OK. So I think it’s safe to say that of all the Christian apologists out there, David Robertson is my least favorite debater. Why? Many reasons, but mostly because he does not bring in evidence, especially scientific evidence. And he seems to make these clever quips like G. K. Chesterton. I like evidence. I would rather that he talk about scientific and historical evidence.
Dina asked me to listen to this debate a while back, between David Robertson and agnostic Matt Dillahunty (he’s not an atheist, he’s just an agnostic). I went in absolutely convinced that Robertson was going to have his ass handed to him by Matt Dillahunty. And I could not have been more wrong.
Here’s the debate posted on YouTube (audio only):
This snarky summary is just a paraphrase from certain parts of the debate, it is not designed for accuracy, but for fun – to make you listen to the debate. Listen to the debate to get the exact words in context.
- Matt Dillahunty: he’s an agnostic who calls himself an atheist
- David Robertson: he’s from Scotland, could we not get someone better?
- Robertson opening statement is incredibly weak, as you might expect, he only had two arguments embedded in a long list of nonsense: 1) origin and design of the universe 2) reality of evil requires objective morality
Robertson: The fact is that matter exists. There are 3 views that could account for this fact: 1) created, 2) eternal, 3) self-generated out of nothing. Option 3) is self-contradictory, 1) requires a Creator, and 2) is falsified by the Big Bang cosmology. So what’s your view?
Dillahunty: You’re trying to get me to say what my view is, but I can just say “I don’t know” and get out of having to take any position on how matter got here. I can say “I don’t know” to all the scientific evidence for the Big Bang cosmology, too!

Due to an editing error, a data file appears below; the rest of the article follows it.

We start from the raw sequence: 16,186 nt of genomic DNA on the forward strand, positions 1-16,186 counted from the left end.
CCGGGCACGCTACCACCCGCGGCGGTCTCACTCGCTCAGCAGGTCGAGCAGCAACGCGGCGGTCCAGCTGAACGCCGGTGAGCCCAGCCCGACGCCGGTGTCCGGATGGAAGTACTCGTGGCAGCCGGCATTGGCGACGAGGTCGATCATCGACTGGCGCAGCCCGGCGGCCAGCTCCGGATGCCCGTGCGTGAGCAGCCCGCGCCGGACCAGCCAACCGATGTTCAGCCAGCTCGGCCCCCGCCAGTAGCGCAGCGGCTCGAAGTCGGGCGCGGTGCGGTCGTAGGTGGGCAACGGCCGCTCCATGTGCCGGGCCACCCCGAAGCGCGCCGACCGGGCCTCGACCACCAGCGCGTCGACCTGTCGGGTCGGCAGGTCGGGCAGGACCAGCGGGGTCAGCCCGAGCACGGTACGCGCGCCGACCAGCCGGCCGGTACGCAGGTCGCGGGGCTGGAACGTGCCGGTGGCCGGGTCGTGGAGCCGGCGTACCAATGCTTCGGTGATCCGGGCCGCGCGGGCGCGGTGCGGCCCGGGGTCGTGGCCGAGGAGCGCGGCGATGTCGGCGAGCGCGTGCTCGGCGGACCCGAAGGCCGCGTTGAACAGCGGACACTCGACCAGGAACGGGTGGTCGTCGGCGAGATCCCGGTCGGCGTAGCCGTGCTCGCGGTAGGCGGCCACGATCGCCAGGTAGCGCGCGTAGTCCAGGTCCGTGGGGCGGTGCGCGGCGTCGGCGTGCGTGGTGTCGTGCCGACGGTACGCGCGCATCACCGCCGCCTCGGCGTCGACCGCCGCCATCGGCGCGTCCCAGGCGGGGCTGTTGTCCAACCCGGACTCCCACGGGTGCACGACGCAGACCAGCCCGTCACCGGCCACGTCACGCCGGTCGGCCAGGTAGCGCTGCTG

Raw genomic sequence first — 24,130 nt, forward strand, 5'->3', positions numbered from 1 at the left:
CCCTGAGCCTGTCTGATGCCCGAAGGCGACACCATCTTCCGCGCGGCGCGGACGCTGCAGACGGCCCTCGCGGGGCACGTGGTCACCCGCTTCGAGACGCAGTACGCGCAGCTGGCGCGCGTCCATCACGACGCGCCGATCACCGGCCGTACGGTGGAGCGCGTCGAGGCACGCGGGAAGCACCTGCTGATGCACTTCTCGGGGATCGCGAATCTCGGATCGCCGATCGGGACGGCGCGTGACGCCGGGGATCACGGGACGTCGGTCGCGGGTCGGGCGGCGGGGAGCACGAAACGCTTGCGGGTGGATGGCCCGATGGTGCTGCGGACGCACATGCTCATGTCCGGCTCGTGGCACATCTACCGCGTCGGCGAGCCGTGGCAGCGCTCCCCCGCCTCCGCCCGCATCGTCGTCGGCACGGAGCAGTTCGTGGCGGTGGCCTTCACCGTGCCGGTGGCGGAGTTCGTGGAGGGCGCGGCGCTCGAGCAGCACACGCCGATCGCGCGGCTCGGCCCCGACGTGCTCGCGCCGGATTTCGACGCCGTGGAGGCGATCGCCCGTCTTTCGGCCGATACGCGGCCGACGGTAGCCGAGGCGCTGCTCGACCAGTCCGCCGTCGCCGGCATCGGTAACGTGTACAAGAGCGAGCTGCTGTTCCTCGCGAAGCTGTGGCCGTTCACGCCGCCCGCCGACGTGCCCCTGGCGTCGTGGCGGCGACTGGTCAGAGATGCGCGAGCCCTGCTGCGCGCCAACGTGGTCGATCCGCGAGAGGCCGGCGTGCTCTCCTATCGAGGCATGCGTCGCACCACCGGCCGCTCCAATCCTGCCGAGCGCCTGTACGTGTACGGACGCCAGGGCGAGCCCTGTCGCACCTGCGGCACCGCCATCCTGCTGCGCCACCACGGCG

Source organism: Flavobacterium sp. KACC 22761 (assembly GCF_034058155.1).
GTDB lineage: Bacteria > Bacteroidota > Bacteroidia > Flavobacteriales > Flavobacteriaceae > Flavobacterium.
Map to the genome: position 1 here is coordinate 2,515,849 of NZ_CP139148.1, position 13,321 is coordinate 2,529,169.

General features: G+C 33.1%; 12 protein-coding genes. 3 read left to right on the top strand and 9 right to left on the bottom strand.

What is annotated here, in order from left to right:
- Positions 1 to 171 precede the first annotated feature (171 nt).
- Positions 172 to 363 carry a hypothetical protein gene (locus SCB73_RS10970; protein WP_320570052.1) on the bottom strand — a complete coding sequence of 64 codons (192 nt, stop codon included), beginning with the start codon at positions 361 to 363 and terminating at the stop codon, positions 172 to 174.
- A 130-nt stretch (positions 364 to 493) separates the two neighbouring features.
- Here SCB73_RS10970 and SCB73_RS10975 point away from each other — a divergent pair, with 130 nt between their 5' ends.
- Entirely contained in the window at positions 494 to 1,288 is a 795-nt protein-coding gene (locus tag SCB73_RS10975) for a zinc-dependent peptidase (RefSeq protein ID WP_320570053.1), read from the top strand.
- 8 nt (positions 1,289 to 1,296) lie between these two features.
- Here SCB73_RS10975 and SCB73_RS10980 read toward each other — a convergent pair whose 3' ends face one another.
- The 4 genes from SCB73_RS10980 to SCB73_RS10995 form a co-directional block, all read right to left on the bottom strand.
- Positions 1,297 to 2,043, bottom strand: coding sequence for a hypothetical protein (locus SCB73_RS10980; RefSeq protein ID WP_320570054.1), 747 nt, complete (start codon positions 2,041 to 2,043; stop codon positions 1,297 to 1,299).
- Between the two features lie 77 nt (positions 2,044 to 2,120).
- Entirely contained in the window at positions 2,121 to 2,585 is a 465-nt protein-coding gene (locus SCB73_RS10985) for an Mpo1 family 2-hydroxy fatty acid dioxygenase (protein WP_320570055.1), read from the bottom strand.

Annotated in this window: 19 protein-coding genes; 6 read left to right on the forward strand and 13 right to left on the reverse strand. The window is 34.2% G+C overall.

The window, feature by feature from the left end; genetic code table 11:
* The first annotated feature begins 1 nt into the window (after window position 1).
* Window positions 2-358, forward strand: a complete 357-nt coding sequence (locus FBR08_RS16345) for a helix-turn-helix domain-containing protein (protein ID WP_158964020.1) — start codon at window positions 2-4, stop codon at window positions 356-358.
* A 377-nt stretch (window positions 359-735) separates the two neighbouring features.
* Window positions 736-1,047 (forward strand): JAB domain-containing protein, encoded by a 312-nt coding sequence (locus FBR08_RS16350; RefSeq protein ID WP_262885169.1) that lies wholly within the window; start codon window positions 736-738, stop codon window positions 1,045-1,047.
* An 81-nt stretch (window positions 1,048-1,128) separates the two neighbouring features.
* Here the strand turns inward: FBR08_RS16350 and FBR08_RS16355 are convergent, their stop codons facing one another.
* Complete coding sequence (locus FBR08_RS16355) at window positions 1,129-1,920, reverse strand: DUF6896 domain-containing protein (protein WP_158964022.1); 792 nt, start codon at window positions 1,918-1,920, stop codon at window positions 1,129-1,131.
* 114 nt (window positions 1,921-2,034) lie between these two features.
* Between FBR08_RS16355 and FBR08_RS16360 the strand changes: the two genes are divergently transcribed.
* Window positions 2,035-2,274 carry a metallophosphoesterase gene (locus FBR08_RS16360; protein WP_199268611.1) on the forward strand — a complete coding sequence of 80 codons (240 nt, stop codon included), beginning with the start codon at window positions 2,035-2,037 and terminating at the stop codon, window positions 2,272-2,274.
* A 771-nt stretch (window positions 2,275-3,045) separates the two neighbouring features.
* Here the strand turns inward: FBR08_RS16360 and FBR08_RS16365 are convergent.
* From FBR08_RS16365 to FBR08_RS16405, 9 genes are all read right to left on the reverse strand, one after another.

2) Evil requires objective morality, requires a moral lawgiver:
Robertson: evil exists, e.g. – the Holocaust. If atheism is true, objective morality is impossible. Richard Dawkins agrees. Therefore, theism is the best explanation for the existence of evil.
Dillahunty: In my opinion, morality means doing what helps people have well-being. And I think that the Holocaust is obviously bad, because it hurts the well-being of the victims.
Robertson: The problem is that on your view, different people decide what well-being is to them. If you were raised in the Social Darwinism of the Nazi regime, you would believe that the Holocaust was the best for the well-being of the society as a whole.
Dillahunty: Isn’t it obvious that killing people is bad for their well-being?
Robertson: Is it bad for the well-being of unborn children to kill them?
Robertson: So you’re against abortion, then?
Robertson: So you think that killing the child in the womb is against the well-being of the child, but you’re for that?
Dillahunty: I don’t know! I don’t know!
Then Dillahunty tried to claim Hitler was a Christian:
Dillahunty: here is a quote by Hitler saying that secular schools are bad, and religious schools are good – see, he’s a Christian!
Robertson: when was that said and to whom?
Dillahunty: I don’t know, I don’t know!
Robertson: It was said in 1933, during an election campaign, to Catholic authorities – he was a politician, looking for votes from Catholics so he could become Chancellor.
Good and evil on atheism:
Dillahunty: good actions results in states with more well-being, and evil actions result in states with less well-being.
Brierley: but when the Nazis slaughtered all those people, they believed they were increasing well-being
Dillahunty: But you could demonstrate to them that their action is not going to increase well-being. Survival of the fittest is descriptive of what happens, but it’s not prescriptive.
Robertson: Whose well-being will human beings think about most, if not their own? Do you really think that you can stop people like Charles Manson from being evil by sitting down and trying to prove to them that they are not helping their victim’s well-being?